“Photography is a passion I can get lost in and wonder where the time has gone,” she said. “I enjoy capturing nature and animals, but have also found satisfaction in capturing the human experience.”
Her end goal in all cases: creating images that evoke emotion for the viewer.
“I really am happy anywhere with a camera in my hand — traveling the world, walking my dog, hanging out with friends or visiting some museum or event,” she said. “If I’m not in a fire department scenario training, I can sometimes catch an image that gives a glimpse of their experience. Or if I’m out in my kayak, I can capture the serene peacefulness of the water.
“When I was with my mom, I captured the wisdom and accomplishment of her life through her hands. Life is such a journey and I relish each opportunity.”
She and fellow photography friends enjoy frequent outings to unique and inspiring places, while continuing to hone their photography skills through classes and seminars.
“And then there’s icing on the cake that my son has taken to photography and now has his own successful business beyond his regular full-time job,” she said. “It is a highlight for me to go out shooting with him. We regularly volunteer at Genesee Country Village and Museum in Mumford, enjoying the atmosphere and experience together. I’m happy my photographic pursuits bring people together.”
Currently, her photography business is thriving and she maintains a permanent display at Cheshire Union Gift shop, participates in multiple transient exhibits in Ontario and Monroe counties, has had her work published in various magazines and has received multiple awards. She also served for a number of years as president of Finger Lakes Photography Guild, where she’s now education chairwoman.
Lifetime of learning, giving and growing
Long has packed a lot into her nearly seven decades, and some of it has been rough.
Married at 18 and living in Japan, she divorced at 29 and later attended college as a single mom while raising her 5-year-old daughter.
Her beloved daughter’s death at age 17 was devastating, as was watching her dad suffer through dementia.
Eventually, Long remarried and she and husband, Mike, recently celebrated their 35th anniversary. She’s grateful for her son, Alex, her mother who lived to be 100 and brothers and sisters who live far away but remain very close in spirit.
“I firmly believe family is my rock,” she said. “I’m so thankful for so many opportunities and highlights. I couldn’t possibly pick one thing. I’ve been so fortunate to bounce back from low points, share happiness with others in some way, and make a contribution.”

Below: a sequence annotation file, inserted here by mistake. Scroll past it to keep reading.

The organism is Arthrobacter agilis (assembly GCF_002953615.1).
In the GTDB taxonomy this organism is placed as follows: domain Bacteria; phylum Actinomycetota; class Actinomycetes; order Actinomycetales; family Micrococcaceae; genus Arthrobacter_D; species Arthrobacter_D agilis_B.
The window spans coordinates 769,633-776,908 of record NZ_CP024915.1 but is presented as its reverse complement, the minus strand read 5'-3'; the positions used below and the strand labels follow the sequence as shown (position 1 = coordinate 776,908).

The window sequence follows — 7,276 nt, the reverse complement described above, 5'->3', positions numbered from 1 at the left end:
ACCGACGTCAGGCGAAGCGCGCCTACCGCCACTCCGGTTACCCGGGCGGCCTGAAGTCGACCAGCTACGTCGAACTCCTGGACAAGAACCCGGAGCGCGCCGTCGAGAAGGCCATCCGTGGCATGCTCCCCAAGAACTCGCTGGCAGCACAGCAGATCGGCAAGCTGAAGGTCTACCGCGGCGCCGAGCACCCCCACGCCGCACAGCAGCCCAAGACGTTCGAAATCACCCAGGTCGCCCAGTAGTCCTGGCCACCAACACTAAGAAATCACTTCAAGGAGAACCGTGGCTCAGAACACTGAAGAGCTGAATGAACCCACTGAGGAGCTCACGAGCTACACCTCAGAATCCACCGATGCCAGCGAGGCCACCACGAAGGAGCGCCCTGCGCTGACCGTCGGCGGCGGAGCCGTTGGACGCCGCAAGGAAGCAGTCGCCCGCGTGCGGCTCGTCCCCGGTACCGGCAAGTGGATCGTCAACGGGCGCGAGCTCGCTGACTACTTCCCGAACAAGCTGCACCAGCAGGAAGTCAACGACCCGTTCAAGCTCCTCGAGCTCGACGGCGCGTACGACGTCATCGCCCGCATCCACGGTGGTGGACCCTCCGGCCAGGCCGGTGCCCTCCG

What continues to fuel her fire? What inspires her to tackle new challenges and reach for higher heights? She cites three without skipping a beat: her daughter, her mom and her husband.
“The death of my daughter, Jennifer, was shattering,” she said. “She could no longer live, so I lived on for her. Her memories drive me on.
“My mom was also a significant inspiration — she was always positive though she coped with so much, including much loss in her long 100-year-old life. Through it all she stayed active, engaged, social, helpful and lived life to its fullest — all of which I try to emulate. She had an amazing smile that was contagious; she loved deeply and was caring toward others for all in her life. She encouraged me to learn, follow my dreams, to grow, to care, and to love.
“My husband also encourages me in so many ways: helping me with my horse training business by lugging obstacles around an arena, patiently waiting while I go for that great photographic shot or keeping dinner warm while I head out to a fire call.”
Long said she’ll forever be grateful to her mom for teaching her to live her life with a “glass half full” attitude.
“She encouraged me to follow my dreams and help others through service I enjoy,” she said. “Whether that’s by solving computer problems, getting a smile from a picture I took, watching a horseback rider bond with their horse, learning more about my world from the joy of lifelong learning or saving a house from being destroyed by fire, I’m proud and grateful for it all. I learned to weather the bad times by savoring the good times.”
Just do it
To anyone who’s considering learning a new skill, taking a leap into a new field or going back to school, Long said an emphatic “go for it!”
“You’re not too old, you do have time and you can be the person you want to be,” she added. “Life has been such a journey for me and although it’s not all roses, I’ve managed to make it meaningful. So much has shaped me for what I think and what I do. I’ve found, at the end of the day, it’s what I put into it, what I give and how I feel that makes it all worthwhile.”